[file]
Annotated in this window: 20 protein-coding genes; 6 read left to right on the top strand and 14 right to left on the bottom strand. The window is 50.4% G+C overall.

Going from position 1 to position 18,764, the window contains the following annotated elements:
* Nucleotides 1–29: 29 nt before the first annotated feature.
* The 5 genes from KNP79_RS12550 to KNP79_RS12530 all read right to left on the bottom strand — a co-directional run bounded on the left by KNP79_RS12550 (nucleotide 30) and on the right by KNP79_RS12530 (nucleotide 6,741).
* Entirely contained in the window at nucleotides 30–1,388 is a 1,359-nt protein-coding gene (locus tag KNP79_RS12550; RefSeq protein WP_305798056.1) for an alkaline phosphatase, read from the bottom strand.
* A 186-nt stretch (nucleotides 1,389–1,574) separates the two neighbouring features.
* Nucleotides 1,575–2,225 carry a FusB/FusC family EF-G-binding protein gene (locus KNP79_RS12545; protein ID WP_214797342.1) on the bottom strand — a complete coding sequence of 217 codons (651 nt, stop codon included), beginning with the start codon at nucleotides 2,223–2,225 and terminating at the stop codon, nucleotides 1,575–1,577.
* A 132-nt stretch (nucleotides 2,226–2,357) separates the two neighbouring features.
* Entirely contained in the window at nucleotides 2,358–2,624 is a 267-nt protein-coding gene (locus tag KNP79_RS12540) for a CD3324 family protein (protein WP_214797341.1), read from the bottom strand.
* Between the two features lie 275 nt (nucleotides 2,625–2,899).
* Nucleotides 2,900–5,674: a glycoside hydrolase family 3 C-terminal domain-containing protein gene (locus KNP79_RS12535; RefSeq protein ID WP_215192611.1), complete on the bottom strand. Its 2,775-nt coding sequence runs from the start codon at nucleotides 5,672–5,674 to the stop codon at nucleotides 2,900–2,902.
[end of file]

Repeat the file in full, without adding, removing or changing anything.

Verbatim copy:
Annotated in this window: 20 protein-coding genes; 6 read left to right on the top strand and 14 right to left on the bottom strand. The window is 50.4% G+C overall.

Going from position 1 to position 18,764, the window contains the following annotated elements:
* Nucleotides 1–29: 29 nt before the first annotated feature.
* The 5 genes from KNP79_RS12550 to KNP79_RS12530 all read right to left on the bottom strand — a co-directional run bounded on the left by KNP79_RS12550 (nucleotide 30) and on the right by KNP79_RS12530 (nucleotide 6,741).
* Entirely contained in the window at nucleotides 30–1,388 is a 1,359-nt protein-coding gene (locus tag KNP79_RS12550; RefSeq protein WP_305798056.1) for an alkaline phosphatase, read from the bottom strand.
* A 186-nt stretch (nucleotides 1,389–1,574) separates the two neighbouring features.
* Nucleotides 1,575–2,225 carry a FusB/FusC family EF-G-binding protein gene (locus KNP79_RS12545; protein ID WP_214797342.1) on the bottom strand — a complete coding sequence of 217 codons (651 nt, stop codon included), beginning with the start codon at nucleotides 2,223–2,225 and terminating at the stop codon, nucleotides 1,575–1,577.
* A 132-nt stretch (nucleotides 2,226–2,357) separates the two neighbouring features.
* Entirely contained in the window at nucleotides 2,358–2,624 is a 267-nt protein-coding gene (locus tag KNP79_RS12540) for a CD3324 family protein (protein WP_214797341.1), read from the bottom strand.
* Between the two features lie 275 nt (nucleotides 2,625–2,899).
* Nucleotides 2,900–5,674: a glycoside hydrolase family 3 C-terminal domain-containing protein gene (locus KNP79_RS12535; RefSeq protein ID WP_215192611.1), complete on the bottom strand. Its 2,775-nt coding sequence runs from the start codon at nucleotides 5,672–5,674 to the stop codon at nucleotides 2,900–2,902.